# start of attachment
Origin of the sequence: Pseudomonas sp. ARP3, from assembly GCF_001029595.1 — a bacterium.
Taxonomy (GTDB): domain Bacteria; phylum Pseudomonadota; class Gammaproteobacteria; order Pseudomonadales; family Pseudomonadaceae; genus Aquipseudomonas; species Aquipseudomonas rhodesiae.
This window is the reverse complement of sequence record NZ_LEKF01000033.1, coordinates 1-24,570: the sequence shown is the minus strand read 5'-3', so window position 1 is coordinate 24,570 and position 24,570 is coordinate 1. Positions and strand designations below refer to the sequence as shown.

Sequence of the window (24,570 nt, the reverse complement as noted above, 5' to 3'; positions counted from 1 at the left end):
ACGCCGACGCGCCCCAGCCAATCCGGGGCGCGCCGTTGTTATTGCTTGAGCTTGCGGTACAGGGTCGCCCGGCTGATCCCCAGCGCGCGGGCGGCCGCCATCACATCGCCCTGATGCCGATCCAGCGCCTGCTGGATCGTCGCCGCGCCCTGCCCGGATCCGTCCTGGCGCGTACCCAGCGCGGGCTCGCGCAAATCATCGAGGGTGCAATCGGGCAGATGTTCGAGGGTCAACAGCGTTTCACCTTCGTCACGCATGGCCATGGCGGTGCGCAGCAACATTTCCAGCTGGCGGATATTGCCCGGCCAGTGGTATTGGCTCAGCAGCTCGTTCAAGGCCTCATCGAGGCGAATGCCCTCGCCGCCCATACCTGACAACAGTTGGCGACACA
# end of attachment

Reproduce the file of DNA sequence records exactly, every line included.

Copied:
Origin of the sequence: Pseudomonas sp. ARP3, from assembly GCF_001029595.1 — a bacterium.
Taxonomy (GTDB): domain Bacteria; phylum Pseudomonadota; class Gammaproteobacteria; order Pseudomonadales; family Pseudomonadaceae; genus Aquipseudomonas; species Aquipseudomonas rhodesiae.
This window is the reverse complement of sequence record NZ_LEKF01000033.1, coordinates 1-24,570: the sequence shown is the minus strand read 5'-3', so window position 1 is coordinate 24,570 and position 24,570 is coordinate 1. Positions and strand designations below refer to the sequence as shown.

Sequence of the window (24,570 nt, the reverse complement as noted above, 5' to 3'; positions counted from 1 at the left end):
ACGCCGACGCGCCCCAGCCAATCCGGGGCGCGCCGTTGTTATTGCTTGAGCTTGCGGTACAGGGTCGCCCGGCTGATCCCCAGCGCGCGGGCGGCCGCCATCACATCGCCCTGATGCCGATCCAGCGCCTGCTGGATCGTCGCCGCGCCCTGCCCGGATCCGTCCTGGCGCGTACCCAGCGCGGGCTCGCGCAAATCATCGAGGGTGCAATCGGGCAGATGTTCGAGGGTCAACAGCGTTTCACCTTCGTCACGCATGGCCATGGCGGTGCGCAGCAACATTTCCAGCTGGCGGATATTGCCCGGCCAGTGGTATTGGCTCAGCAGCTCGTTCAAGGCCTCATCGAGGCGAATGCCCTCGCCGCCCATACCTGACAACAGTTGGCGACACA